China has become Kenya’s biggest trading partner, accounting for 17% of the nation’s annual trade by value, or more than $4bn, heavily tilted in China’s favour. Picture: THINKSTOCK
China has become Kenya’s biggest trading partner, accounting for 17% of the nation’s annual trade by value, or more than $4bn, heavily tilted in China’s favour. Picture: THINKSTOCK
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A legislator from Kenya’s governing party has proposed limiting foreign involvement in public contracts after what he said was an outcry about an influx of Chinese businesses driving out local companies.

China has become Kenya’s biggest trading partner, accounting for 17% of the nation’s annual trade by value, or more than $4bn, heavily tilted in China’s favour.

That imbalance, together with growing Kenyan borrowing from China, which is estimated at 21% of Kenya’s total public debt of 2.51-trillion shillings ($24.67bn), has started to ruffle feathers among Kenyans. A recent wave of Chinese investments in the real estate, retail and road construction sectors has added to the unease.

“The hue and cry has been brought about by what I call the Chinese invasion,” Rigathi Gachagua, an MP from central Kenya, told Reuters by phone.

He proposes amendments to the Public Procurement and Asset Disposal Act of 2015, to prevent foreigners from bidding for any contract valued at up to 1-billion shillings.

Gachagua said the proposal is going through the legislative process and he aims to bring it to parliament for debate in early 2019. The proposal has already garnered widespread support in the governing Jubilee party and other parties, he said.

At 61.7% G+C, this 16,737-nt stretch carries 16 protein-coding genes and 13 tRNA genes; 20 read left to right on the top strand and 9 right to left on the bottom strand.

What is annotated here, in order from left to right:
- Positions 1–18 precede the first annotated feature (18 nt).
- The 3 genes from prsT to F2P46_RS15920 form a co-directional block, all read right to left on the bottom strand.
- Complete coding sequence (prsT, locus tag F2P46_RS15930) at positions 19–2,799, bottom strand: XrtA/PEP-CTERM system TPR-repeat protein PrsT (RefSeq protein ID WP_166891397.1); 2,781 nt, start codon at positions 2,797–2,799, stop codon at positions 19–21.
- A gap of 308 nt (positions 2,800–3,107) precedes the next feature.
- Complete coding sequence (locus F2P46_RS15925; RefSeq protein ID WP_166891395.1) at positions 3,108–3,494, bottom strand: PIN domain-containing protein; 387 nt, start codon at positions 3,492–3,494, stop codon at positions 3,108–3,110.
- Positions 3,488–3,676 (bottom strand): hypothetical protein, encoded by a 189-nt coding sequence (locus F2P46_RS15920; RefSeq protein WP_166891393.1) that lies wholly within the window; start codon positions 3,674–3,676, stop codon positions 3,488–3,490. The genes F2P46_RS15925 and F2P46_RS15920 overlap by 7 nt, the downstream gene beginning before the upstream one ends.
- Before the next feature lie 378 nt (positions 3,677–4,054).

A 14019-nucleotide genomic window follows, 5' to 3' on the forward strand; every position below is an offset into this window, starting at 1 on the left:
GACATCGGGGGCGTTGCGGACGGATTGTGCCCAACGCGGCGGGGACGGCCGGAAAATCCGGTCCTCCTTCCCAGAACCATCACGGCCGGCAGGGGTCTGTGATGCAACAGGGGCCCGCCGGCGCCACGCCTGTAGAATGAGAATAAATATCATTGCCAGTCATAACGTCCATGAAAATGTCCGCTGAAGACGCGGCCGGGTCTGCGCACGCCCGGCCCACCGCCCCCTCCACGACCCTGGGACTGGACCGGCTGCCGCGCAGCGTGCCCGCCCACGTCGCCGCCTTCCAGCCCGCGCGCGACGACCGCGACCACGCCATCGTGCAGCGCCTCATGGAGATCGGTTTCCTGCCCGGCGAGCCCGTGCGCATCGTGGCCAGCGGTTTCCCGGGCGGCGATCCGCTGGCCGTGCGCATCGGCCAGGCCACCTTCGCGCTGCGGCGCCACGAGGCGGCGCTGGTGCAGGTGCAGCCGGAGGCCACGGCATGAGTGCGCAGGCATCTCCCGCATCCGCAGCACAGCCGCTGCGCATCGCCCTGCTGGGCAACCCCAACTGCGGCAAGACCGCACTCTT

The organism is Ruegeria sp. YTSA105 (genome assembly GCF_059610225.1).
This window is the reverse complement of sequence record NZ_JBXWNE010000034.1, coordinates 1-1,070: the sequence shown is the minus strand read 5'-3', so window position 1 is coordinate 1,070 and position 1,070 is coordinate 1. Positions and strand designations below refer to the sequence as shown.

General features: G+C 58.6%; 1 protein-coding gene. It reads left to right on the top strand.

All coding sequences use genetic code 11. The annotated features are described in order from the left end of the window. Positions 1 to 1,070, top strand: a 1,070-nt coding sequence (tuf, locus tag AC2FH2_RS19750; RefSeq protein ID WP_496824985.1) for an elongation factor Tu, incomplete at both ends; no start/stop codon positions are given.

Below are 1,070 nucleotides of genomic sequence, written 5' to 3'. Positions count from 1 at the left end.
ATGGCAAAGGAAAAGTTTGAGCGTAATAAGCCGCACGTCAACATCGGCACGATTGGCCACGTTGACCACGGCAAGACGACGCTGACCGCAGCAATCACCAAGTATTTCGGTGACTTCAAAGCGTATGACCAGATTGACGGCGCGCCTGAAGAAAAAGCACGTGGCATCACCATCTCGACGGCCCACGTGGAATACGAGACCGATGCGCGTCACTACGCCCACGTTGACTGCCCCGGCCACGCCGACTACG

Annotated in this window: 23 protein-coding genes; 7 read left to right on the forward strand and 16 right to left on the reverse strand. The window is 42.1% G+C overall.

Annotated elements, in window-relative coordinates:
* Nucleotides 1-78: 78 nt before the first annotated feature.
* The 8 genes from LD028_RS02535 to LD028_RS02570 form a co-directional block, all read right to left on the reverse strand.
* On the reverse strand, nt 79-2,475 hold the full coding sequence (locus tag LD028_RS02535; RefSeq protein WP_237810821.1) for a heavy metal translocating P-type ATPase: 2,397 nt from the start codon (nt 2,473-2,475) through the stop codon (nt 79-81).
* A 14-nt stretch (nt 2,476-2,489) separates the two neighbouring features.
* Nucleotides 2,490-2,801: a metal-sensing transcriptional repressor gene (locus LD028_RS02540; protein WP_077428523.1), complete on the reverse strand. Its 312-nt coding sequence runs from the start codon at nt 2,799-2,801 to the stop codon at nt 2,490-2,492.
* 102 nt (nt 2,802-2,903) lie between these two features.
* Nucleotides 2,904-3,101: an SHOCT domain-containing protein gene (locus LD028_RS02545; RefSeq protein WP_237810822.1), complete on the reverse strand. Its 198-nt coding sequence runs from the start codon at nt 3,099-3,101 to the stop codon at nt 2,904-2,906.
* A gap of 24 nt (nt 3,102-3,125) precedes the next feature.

Spokespeople for Jubilee and Kenya’s trade ministry did not immediately return several calls and e-mails requesting comment.

The government in late October issued a notice  in late October to ban tilapia fish imports from 2019, a move widely interpreted as targeting China, a major source of tilapia imports to Kenya.

The government issued a notice  in late October to ban tilapia fish imports from 2019, a move widely interpreted as targeting China, a major source of tilapia imports to Kenya.

China’s embassy in Nairobi declined to comment on Gachagua’s initiative but said it hopes the issue of fish imports will be resolved amicably for the sake of the broader ties between the two nations.

“As a strategic partner of Kenya, China will not be engaged in a trade war with Kenya, or even associate the issue of fish import with other co-operative projects,” the embassy said in a statement.

Like other African nations, Kenya has turned to China over the past few years for funds, technology and equipment to develop its infrastructure, including its biggest project since independence: a $3.2bn railway linking Mombasa to Nairobi, which was opened in 2017.

The growing reliance on Chinese finance has caused anger among many Kenyans, with critics saying it places an unbearable debt burden on future generations.

Gachagua said China is using its position as a lender to give its firms an unfair advantage over their local counterparts when it comes to competing for contracts. “They have taken all the businesses and they are also buying all the goods from China,” he said.

Reuters

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